Ask Mr. Music


Ask “Mr. Music”
Jerry Osborne

FOR THE WEEK OF FEBRUARY 17, 2020

DEAR JERRY: As one who enjoys the folk music of the Kingston Trio, I have long been plagued by a tiny piece of trivia.

Whenever I hear their hit, "Reverend Mr. Black," my mind can't help but flash back to a song I heard in the '50s — one that mentions a Reverend Mr. Black.

Unfortunately, other than it is by a male singer, I cannot remember any others details about this song.

Can you possibly fill in the missing particulars?
—Andy Raleigh, Lisbon, Ohio

DEAR ANDY: I can think of only one pre-Kingston Trio song with a mention of a Reverend Mr. Black, but it's just a tad earlier than the '50s. How about "Mule Train," a 1949 hit for Frankie Laine & the Muleskinners (Mercury 5345)?

In this whip-crackin', hard ridin', adventure tune, Frankie refers to "a bible in the pack for the Reverend Mr. Black."

DEAR JERRY: When I was a kid, I found a record in my uncle's hi-fi rack called "Scratchy." It most certainly came out in either the '50s or '60s. Is this obscure recording available?
—Scott Malberg, Cudahy, Wis.

DEAR SCOTT: Surprisingly, "Scratchy," by Travis Wammack, is available. Apart from the original 1964 single (Ara 204), there is a CD compilation titled "Guitar Player Presents: ROCK, Vol. 2" (Rhino 70562).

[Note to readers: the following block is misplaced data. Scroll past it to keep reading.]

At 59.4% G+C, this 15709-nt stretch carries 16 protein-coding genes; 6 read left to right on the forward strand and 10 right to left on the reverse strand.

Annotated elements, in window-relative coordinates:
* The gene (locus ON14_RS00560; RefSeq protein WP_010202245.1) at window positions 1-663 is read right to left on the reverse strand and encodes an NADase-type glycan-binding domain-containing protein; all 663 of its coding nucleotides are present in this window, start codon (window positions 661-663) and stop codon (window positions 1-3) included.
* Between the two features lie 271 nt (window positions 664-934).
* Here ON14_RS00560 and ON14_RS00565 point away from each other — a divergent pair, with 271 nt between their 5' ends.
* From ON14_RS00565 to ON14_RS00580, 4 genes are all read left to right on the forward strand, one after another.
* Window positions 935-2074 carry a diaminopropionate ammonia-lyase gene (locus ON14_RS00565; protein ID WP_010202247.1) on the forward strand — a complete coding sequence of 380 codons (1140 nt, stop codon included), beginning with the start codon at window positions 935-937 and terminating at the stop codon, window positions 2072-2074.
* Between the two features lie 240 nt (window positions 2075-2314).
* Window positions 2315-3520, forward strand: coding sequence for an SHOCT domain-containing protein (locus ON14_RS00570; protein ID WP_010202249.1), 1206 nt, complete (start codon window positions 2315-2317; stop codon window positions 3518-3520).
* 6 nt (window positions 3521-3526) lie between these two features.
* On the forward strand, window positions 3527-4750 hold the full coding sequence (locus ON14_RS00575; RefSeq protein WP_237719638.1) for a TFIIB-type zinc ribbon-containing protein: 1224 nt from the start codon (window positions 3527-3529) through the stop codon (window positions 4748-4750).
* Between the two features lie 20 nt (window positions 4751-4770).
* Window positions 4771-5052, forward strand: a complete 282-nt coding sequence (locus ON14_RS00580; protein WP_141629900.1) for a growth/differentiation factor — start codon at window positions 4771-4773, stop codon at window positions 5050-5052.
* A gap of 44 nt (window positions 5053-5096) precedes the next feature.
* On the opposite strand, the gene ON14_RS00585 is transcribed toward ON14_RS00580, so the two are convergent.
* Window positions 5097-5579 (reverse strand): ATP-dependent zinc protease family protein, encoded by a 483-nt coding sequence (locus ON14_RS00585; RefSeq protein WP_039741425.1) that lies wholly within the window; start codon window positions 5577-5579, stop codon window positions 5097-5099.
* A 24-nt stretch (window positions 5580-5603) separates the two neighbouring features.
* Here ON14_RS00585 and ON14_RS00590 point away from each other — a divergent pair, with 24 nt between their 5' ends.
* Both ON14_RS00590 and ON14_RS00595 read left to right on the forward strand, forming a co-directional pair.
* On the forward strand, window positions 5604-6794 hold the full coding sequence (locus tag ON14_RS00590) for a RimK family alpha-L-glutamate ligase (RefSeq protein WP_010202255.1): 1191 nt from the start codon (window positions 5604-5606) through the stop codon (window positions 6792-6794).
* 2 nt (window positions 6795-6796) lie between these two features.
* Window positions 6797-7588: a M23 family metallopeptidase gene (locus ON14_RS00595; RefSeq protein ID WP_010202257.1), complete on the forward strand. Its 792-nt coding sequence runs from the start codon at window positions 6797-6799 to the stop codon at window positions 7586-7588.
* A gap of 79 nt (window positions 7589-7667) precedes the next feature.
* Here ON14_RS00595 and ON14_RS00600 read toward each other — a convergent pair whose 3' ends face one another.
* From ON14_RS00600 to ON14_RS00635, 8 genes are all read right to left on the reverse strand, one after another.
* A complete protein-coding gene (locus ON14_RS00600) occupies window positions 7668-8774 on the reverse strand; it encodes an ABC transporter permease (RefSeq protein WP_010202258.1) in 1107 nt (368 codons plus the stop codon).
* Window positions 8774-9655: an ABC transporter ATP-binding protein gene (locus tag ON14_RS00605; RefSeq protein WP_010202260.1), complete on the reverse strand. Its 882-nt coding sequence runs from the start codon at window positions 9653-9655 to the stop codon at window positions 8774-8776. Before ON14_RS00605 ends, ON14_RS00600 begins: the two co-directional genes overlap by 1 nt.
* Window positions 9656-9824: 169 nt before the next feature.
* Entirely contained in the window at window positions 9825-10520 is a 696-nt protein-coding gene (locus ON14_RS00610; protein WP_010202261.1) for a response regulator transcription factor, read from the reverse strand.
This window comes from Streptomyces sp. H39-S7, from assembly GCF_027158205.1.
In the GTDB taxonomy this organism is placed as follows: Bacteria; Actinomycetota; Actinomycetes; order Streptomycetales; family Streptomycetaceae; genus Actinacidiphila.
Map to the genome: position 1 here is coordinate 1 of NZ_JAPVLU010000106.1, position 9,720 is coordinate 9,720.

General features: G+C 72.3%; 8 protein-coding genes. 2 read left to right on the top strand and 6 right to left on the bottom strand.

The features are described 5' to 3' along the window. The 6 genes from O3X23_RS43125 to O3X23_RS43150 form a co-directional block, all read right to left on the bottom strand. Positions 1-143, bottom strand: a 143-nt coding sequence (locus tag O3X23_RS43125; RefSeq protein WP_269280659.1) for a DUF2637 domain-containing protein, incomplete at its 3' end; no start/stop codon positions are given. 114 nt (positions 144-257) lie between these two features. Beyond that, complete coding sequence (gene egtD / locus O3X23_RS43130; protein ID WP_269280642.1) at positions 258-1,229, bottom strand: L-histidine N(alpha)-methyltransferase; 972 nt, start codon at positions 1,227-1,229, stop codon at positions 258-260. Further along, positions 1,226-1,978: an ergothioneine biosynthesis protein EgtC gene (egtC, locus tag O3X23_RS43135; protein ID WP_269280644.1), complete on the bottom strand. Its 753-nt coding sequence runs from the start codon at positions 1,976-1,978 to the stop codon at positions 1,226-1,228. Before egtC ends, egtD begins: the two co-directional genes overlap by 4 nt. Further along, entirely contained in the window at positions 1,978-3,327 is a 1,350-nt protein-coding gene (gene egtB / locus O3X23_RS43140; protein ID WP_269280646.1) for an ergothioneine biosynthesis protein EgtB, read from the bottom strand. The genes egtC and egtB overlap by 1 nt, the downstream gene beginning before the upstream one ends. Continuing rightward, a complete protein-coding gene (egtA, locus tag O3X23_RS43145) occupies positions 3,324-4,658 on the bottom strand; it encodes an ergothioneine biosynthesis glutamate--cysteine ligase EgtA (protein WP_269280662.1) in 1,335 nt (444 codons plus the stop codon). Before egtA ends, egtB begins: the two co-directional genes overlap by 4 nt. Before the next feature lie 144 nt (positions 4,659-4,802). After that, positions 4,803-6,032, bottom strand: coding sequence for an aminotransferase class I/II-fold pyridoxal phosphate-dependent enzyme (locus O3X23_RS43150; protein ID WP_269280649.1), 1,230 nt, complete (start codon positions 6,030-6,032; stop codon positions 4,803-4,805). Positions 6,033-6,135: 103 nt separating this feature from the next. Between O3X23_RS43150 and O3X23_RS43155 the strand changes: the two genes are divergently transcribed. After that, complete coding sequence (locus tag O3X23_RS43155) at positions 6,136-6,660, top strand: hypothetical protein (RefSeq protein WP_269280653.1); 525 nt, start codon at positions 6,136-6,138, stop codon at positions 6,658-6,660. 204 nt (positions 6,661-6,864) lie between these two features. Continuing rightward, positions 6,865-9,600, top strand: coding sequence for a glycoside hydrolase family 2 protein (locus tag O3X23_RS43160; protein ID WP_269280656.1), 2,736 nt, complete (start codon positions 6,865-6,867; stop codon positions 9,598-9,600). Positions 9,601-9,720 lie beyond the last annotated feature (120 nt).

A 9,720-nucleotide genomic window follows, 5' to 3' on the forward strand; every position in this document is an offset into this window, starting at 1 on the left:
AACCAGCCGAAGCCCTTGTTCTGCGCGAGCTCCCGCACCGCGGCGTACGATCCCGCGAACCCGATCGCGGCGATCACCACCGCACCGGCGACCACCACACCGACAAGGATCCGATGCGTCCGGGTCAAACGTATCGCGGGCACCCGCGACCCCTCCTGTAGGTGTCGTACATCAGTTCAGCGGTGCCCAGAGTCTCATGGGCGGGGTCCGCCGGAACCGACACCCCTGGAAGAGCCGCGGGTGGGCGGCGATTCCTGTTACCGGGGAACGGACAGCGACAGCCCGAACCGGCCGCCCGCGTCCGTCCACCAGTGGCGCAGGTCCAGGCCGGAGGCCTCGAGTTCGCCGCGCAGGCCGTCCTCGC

This zany instrumental is not quite as obscure as you might think. It did manage to ride the nation's charts for about six weeks, in late '64.

DEAR JERRY: Please help me find out something about a song that no one I know seems to remember. The phrasing in it is so odd that my friends probably think I'm joking when I mention it, and that there is no such song.

When I was a teenager, in the late '60s and early '70s, a friend had an album that had a track which I think is titled "Frank Mills."

It is a really a strange little song, which, for some reason, I knew every word of.

Now, years later, I can't recall what album it was on. I know that it was sung by a female.
—Kathy Harmon, Seminole, Fla.

DEAR KATHY: "Strange" appropriately describes "Frank Mills," one of the tunes from "Hair."

You'll find "Frank Mills" on at least three albums of "Hair:" the 1968 Original Cast (RCA Victor 1150), the 1969 Original London Cast (Atco 7002), and the 1979 movie soundtrack (RCA Victor 3274).

Shortly after the late '60s "Hair" eruption, a Canadian singer named Frank Mills scored big with "Love Me, Love Me Love," "Peter Piper," and the No. 1 instrumental smash, "Music Box Dancer."

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